NURS FPX 6026 Assessment 2 Biopsychosocial Population Health Policy Proposal

NURS FPX 6026 Assessment 2 Biopsychosocial Population Health

Biopsychosocial Population Health Policy Proposal

Alcohol abuse is a complicated as well as important problem in Native American communities that calls for serious consideration along with intervention. Alcohol addiction has an alarmingly high incidence in Native American tribes, negatively influencing their general well-being alongside major health repercussions. This assignment attempts to raise awareness of alcohol addiction while highlighting the requirement for all-encompassing solutions for tackling its root causes and consequences (Vigil-Hayes et al., 2021). Medical practitioners may contribute to a healthy future for our local populations by being aware of the causes of alcohol addiction, including the available remedies. To raise consciousness and gain an understanding of this urgent topic, this assignment will focus on several elements of addiction to alcohol, particularly its root causes and consequences, as well as potential solutions (Vigil-Hayes et al., 2021).

Proposal of the Policy and Guidelines

The government should develop a unified plan to handle alcohol addiction in Native Americans as an urgent health issue requiring attention (Hyder & Razzak, 2020). This policy ought to understand alcohol addiction as treatable and prioritize the health of those affected by it. To make this happen, cooperation between healthcare providers, educators, political leaders, and community groups is crucial; these entities must collaborate and lay out strategies for tackling alcoholism among Native Americans. What is more, access to cost-effective therapies that are proven effective must be made available for those affected and their families, too (Hyder & Razzak, 2020).

Guidelines

In Native American populations, routine alcohol addiction examinations and screenings should be performed throughout medical visits, considering cultural considerations, and ancestral histories, including concurrent medical conditions (Ford-Ellis, 2019). This will permit prompt attention and assistance and assist in identifying those who are in danger. A multifaceted approach combining healthcare experts, addiction specialists, counselors, traditional advisers, elected officials, including relatives is necessary to manage alcohol addiction in Native Americans effectively. This interdisciplinary team may offer holistic care considering addiction’s social, psychological, and cultural facets (Ford-Ellis, 2019).

Cultural sensitivity is required to respect Native American customs, morals, and therapeutic practices in recommendations and remedies (Bryant-Davis, 2019). Ethnic practices, as well as rituals, can foster social adaptability, increase participation, and aid in recovery when they are incorporated into treatment plans. In Native American cultures, avoiding and treating substance abuse should include promoting a nutritious diet and overall health. Traditional meals, exercise, spiritual well-being, and cultural identity should all be emphasized in guidelines to help with rehabilitation (Bryant-Davis, 2019).

Potential Difficulties

When addressing alcohol addiction among Native Americans, there can be several challenges, such as limited resources, cultural norms, lack of parental involvement, and the influence of the alcohol industry (Hill et al., 2022). A multifaceted approach is necessary to effectively tackle this issue, including raising awareness, ensuring health equity, engaging stakeholders from multiple sectors, and advocating for policy changes that create healthy environments for Native American individuals and communities. Research should also be conducted to gain insight into effective strategies for treating alcoholism more appropriately (Hill et al., 2022).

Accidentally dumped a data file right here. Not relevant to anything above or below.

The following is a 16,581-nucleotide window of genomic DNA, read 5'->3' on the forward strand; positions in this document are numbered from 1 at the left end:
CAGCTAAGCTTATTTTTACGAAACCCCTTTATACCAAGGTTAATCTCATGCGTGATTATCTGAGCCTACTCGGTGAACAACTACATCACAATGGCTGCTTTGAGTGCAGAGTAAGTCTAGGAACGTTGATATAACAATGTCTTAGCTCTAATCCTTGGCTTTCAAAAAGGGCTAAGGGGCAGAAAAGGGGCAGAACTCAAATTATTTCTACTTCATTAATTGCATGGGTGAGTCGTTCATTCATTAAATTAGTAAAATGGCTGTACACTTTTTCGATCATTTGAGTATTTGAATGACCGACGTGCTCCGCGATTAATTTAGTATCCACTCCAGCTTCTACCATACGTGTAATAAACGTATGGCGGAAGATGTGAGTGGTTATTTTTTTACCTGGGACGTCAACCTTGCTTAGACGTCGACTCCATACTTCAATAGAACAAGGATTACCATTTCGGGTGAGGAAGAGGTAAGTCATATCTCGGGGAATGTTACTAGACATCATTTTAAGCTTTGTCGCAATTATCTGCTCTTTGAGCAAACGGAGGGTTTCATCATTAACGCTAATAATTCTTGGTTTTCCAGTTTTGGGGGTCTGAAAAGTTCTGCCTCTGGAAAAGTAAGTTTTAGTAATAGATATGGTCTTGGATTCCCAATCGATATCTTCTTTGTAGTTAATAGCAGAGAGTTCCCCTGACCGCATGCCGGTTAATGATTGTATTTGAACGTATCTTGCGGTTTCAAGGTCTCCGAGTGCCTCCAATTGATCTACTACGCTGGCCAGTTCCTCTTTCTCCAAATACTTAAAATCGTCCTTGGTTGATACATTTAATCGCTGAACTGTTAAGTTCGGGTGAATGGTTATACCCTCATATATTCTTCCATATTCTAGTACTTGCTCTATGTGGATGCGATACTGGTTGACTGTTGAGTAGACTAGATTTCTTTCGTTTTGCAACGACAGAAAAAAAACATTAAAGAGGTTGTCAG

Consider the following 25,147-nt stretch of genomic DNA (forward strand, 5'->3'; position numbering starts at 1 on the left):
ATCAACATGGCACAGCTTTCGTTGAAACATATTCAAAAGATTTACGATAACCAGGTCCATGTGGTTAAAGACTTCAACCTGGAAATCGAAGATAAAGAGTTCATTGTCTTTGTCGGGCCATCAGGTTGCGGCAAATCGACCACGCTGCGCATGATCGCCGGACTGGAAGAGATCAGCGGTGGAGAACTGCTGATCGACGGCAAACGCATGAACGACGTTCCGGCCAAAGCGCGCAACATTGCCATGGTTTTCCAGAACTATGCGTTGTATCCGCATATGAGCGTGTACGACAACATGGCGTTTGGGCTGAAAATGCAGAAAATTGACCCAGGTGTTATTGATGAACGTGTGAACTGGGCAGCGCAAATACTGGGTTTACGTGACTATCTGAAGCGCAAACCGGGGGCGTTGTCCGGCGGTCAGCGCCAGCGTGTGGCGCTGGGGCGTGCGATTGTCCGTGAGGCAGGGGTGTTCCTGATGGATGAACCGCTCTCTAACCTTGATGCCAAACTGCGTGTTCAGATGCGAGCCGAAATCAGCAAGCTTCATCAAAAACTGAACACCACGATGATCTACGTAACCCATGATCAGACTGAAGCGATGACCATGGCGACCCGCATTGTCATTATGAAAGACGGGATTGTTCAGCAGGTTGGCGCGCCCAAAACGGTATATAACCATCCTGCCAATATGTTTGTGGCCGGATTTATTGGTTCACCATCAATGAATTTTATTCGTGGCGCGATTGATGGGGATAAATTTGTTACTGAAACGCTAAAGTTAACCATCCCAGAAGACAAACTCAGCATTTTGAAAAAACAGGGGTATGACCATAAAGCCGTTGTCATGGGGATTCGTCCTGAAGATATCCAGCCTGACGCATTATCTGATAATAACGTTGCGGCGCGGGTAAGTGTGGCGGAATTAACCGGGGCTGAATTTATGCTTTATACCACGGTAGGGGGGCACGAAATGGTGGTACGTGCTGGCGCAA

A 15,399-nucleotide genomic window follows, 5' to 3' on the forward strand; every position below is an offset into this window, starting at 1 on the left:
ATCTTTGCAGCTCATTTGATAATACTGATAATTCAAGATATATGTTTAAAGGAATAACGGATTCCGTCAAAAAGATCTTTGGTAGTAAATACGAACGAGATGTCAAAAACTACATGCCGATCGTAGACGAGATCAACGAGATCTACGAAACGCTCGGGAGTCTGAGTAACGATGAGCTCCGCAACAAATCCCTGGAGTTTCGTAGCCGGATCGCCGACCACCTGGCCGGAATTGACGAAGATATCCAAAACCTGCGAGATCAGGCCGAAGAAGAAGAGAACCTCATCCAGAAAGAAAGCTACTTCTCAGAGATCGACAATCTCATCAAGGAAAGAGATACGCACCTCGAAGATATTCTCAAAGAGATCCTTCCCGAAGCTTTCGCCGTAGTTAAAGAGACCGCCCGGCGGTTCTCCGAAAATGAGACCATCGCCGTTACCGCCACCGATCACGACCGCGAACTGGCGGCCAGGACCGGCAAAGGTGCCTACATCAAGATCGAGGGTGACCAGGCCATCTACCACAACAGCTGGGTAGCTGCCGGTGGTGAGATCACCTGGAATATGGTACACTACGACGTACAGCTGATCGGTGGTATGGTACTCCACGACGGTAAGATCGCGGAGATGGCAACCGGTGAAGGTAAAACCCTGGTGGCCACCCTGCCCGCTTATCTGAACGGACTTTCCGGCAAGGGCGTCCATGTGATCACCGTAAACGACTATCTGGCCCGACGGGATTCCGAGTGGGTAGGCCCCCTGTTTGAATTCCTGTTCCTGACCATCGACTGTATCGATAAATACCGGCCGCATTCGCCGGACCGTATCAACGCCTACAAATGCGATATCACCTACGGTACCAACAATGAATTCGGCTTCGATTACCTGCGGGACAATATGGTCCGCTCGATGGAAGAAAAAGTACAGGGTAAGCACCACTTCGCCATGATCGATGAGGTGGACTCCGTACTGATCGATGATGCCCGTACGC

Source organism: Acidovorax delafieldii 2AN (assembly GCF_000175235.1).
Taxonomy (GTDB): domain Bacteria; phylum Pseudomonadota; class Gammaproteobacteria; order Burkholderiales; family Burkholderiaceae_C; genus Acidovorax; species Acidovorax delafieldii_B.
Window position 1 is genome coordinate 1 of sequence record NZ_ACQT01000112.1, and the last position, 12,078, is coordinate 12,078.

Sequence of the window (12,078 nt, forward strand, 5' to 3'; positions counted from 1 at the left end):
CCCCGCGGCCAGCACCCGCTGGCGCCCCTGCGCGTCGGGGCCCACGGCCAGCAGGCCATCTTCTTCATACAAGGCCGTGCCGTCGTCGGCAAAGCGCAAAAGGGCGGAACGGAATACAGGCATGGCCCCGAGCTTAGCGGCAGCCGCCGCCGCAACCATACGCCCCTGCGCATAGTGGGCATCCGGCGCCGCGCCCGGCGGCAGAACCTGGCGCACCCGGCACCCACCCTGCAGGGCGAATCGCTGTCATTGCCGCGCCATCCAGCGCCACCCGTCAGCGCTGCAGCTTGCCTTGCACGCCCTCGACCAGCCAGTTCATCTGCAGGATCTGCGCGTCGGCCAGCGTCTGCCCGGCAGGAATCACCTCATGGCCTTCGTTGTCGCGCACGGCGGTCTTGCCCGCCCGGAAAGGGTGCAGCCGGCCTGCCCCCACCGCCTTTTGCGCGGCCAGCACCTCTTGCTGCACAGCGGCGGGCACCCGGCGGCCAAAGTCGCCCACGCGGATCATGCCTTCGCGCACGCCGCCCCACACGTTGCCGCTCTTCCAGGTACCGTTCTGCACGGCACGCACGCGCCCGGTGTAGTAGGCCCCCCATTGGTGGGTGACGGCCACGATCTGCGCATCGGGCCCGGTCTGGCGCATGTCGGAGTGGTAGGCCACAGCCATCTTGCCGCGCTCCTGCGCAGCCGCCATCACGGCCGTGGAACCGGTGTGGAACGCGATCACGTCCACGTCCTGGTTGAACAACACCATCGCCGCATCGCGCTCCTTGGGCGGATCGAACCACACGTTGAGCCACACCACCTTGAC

The Need for the Proposed Policy

According to studies, alcoholism, and overall addiction have a significantly negative influence on Native Americans’ health, happiness, as well as quality of life (Mahindru et al., 2022). There is an urgent need for comprehensive policies that considers the specific requirements of this community in order to successfully address alcohol addiction because current medical systems frequently fall short of providing proper treatment as well as preventive measures for this problem. Such a policy ought to emphasize developing more easily available resources, including culturally appropriate therapies and selections that take the afflicted individuals’ socioeconomic circumstances, particularly their poverty levels, into account (Mahindru et al., 2022).

Opposing Data and Viewpoints

Some contend that alcohol addiction in Native American communities should be addressed solely at the individual level without government interference, as personal choices and behaviors are primarily to blame (Smith, 2020). Arguments may arise about the implications of increased governmental involvement in health matters infringing upon personal rights and freedoms (Smith, 2020).

Alcohol addiction in Native American communities is a multifaceted problem, impacted by historical trauma, social inequities, and economic disparities. Personal choices and behaviors are undoubtedly part of the equation; however, to effectively address this issue, it is necessary to recognize the societal influences at work. Only then can we find meaningful solutions to reduce alcohol-related harm in Native American communities (Smith, 2020).

The proposed policy aims to tackle alcohol addiction in Native American communities through evidence-based interventions while considering cultural identity and healing practices (Walker et al., 2023). By engaging various stakeholders, including tribal governments and community leaders, the policy is designed to reduce health disparities within this population by addressing underlying social and historical factors that may contribute to addiction. It can improve outcomes and quality of care for those affected while promoting cultural resilience among Native Americans (Walker et al., 2023).

Interprofessional Approach

An interprofessional approach that includes addiction specialists, counselors, psychologists, cultural advisors, and community members could help deliver effective treatment for alcohol addiction in Native American communities (Hilty et al., 2020). This approach brings together professionals from multiple disciplines who can provide holistic care that considers cultural sensitivities. By providing comprehensive support and resources tailored to Native Americans with alcohol addictions, it is possible to increase efficiency within healthcare settings and achieve positive outcomes (Hilty et al., 2020).